Oct 20, 2010. 01:42 AM | Likes Like |Link to Comment
  • The Fed’s BigTease Continues [View article]
    Better to pump the economy up then to allow it to derail into deflationary paralysis. But the self cannibalization can continue only so long; when the world finally decides that the greenback peg is too much of a moving target to use as a medium exchange, then the international community, including OPEC, will look elsewhere. That will limit the Feds options as the intrinsic worth of the
    dollar will rapidly plummet and accelerate the inflationary spiral to new levels. It
    will be like the dark days of The Weimar Republic. What then? Better to view
    dollar devaluation as an equitable tax on all Americans. Just because there is
    the remote chance that the Fed's moves will improve the export market does
    not mean it will work as intended and does not mean it will be a good thing. We are running out of time.
    Oct 10, 2010. 03:23 PM | Likes Like |Link to Comment
  • Did a Trade War Just Break Out? [View article]
    This bill is terrible because it indirectly will punish those whom it is intended to benefit. The legislation shows bad timing as well; why pick a fight when you are exhausted and sickly? Will it really help jobs? Do we really want them to stop buying our debt and subsidizing our lifestyles with inexpensive goods? Do we want them to lobby to eliminate the US dollar as the petrodollar and the peg for all other currencies. If so, then we need to anticipate blowback and an even greater risk of hyperinflation and lower living standards in the US...China will eventually run into internal problems without our input, as the Chinese middle class demand more stuff.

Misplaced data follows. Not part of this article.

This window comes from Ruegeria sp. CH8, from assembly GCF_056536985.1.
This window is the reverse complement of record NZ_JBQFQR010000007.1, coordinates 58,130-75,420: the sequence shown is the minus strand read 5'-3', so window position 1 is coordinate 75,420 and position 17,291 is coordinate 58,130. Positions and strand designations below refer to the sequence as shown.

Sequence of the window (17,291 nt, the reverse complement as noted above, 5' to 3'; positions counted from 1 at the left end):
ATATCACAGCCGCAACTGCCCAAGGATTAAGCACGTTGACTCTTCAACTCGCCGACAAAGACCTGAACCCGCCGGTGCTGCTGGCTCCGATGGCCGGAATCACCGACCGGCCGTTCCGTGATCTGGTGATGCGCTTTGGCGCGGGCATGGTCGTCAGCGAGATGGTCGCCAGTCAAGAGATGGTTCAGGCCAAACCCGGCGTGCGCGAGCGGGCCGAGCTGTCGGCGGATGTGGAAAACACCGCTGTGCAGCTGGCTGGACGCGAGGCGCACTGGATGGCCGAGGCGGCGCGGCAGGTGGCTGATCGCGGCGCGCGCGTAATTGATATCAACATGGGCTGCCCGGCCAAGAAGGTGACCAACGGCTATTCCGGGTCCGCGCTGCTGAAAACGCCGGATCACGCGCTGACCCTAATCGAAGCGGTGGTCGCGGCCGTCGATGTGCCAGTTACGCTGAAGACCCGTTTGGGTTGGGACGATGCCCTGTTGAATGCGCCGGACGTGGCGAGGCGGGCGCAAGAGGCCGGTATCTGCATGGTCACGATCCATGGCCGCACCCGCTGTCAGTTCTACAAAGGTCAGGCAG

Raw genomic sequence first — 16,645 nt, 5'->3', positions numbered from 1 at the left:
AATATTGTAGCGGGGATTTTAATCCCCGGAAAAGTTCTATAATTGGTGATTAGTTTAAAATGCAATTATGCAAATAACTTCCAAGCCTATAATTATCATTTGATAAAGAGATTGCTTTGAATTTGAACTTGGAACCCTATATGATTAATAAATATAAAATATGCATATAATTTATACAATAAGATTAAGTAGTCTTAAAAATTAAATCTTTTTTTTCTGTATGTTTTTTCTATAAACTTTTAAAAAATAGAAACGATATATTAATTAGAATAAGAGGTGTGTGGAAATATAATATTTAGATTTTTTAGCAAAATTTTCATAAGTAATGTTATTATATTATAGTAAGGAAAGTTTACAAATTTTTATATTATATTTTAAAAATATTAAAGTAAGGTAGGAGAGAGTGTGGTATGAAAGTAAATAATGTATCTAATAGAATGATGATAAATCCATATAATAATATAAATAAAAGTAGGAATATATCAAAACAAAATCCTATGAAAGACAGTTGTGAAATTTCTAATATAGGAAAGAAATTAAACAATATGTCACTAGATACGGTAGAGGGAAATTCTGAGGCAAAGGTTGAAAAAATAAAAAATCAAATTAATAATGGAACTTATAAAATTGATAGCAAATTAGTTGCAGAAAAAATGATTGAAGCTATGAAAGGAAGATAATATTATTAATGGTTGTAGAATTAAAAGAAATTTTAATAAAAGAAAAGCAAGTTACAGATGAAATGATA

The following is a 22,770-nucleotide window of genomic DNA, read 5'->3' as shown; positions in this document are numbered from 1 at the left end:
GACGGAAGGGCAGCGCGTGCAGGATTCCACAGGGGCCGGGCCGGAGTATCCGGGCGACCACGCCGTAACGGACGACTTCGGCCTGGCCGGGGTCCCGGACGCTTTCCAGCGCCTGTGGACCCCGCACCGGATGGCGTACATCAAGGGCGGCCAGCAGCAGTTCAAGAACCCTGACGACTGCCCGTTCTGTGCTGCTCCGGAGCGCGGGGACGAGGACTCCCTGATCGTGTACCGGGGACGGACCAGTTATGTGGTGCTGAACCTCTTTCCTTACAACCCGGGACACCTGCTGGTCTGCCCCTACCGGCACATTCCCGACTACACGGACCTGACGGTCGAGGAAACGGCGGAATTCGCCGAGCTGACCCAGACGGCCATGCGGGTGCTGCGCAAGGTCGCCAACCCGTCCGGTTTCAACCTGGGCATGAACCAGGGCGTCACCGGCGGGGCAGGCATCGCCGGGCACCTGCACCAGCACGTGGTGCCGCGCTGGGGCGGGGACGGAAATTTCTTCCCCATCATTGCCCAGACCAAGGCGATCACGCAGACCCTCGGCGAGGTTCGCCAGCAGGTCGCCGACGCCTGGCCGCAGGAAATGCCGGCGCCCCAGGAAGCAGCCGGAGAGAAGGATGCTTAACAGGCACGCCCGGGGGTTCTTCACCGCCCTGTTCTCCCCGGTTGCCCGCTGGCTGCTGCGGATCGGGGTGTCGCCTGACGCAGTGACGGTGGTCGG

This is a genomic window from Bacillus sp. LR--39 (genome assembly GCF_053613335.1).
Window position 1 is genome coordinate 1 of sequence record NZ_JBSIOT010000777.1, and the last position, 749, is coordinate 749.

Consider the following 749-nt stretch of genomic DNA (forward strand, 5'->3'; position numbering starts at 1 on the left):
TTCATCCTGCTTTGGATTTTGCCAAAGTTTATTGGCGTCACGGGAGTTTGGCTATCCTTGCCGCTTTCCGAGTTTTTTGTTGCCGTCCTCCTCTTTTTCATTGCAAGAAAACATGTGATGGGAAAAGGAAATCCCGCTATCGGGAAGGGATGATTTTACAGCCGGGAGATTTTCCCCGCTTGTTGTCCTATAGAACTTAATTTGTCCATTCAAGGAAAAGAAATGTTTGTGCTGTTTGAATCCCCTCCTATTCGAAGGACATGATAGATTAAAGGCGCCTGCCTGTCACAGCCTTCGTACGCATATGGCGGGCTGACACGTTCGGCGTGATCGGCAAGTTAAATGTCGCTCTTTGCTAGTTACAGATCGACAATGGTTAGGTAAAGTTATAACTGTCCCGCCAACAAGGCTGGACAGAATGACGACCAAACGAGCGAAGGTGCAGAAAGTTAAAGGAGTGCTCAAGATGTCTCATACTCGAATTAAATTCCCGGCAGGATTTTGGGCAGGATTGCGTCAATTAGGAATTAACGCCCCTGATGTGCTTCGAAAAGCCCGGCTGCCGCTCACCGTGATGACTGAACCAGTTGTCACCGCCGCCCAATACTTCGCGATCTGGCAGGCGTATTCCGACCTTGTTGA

I agree and hope that the senate crushes it as well.
    Sep 30, 2010. 11:29 AM | 3 Likes Like |Link to Comment
  • How Investors Get Suckered Time After Time [View article]